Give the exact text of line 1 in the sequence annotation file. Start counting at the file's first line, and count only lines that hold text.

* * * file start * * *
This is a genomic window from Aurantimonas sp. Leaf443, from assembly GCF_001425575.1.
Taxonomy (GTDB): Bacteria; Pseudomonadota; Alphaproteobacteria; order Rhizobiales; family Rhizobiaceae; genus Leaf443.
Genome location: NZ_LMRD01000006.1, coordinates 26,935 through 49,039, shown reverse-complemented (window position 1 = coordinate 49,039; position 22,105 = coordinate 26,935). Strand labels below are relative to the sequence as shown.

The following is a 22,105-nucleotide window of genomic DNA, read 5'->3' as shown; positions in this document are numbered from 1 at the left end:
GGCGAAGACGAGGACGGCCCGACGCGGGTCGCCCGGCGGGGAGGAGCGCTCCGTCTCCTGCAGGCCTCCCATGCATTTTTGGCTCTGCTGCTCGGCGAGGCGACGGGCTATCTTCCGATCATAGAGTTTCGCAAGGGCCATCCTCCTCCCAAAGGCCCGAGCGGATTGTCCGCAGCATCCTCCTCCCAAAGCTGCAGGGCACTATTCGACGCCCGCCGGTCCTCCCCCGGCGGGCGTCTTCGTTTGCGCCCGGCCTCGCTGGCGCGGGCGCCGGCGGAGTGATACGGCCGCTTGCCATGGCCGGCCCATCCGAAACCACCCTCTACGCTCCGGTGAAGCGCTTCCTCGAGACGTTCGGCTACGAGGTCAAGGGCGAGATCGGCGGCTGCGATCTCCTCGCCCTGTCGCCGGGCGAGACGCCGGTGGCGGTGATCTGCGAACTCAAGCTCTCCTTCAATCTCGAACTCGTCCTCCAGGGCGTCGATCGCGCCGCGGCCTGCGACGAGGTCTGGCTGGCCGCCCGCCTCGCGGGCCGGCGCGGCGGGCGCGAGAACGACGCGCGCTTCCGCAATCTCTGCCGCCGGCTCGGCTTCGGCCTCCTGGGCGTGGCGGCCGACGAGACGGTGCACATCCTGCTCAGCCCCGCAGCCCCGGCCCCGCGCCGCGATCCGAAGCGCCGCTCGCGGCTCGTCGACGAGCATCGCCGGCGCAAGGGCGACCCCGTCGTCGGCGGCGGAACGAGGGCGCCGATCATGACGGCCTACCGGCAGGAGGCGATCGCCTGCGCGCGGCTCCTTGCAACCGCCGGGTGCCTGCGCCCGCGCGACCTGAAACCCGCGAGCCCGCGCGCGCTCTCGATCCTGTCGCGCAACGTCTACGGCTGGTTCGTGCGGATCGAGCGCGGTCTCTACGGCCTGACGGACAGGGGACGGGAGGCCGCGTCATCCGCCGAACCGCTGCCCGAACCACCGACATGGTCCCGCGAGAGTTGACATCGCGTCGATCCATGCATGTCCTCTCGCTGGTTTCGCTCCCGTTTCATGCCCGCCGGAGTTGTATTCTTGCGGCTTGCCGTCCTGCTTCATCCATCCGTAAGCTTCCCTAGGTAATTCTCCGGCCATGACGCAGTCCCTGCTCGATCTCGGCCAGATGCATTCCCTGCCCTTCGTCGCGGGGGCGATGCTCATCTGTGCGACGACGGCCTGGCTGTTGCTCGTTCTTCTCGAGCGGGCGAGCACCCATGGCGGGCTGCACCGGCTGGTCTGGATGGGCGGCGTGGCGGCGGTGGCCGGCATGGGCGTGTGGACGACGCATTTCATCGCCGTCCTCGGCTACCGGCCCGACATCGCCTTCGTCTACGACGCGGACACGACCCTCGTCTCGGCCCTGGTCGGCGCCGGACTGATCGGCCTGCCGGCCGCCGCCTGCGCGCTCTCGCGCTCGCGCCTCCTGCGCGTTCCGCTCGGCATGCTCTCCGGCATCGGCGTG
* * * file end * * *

This is a genomic window from Aurantimonas sp. Leaf443, from assembly GCF_001425575.1.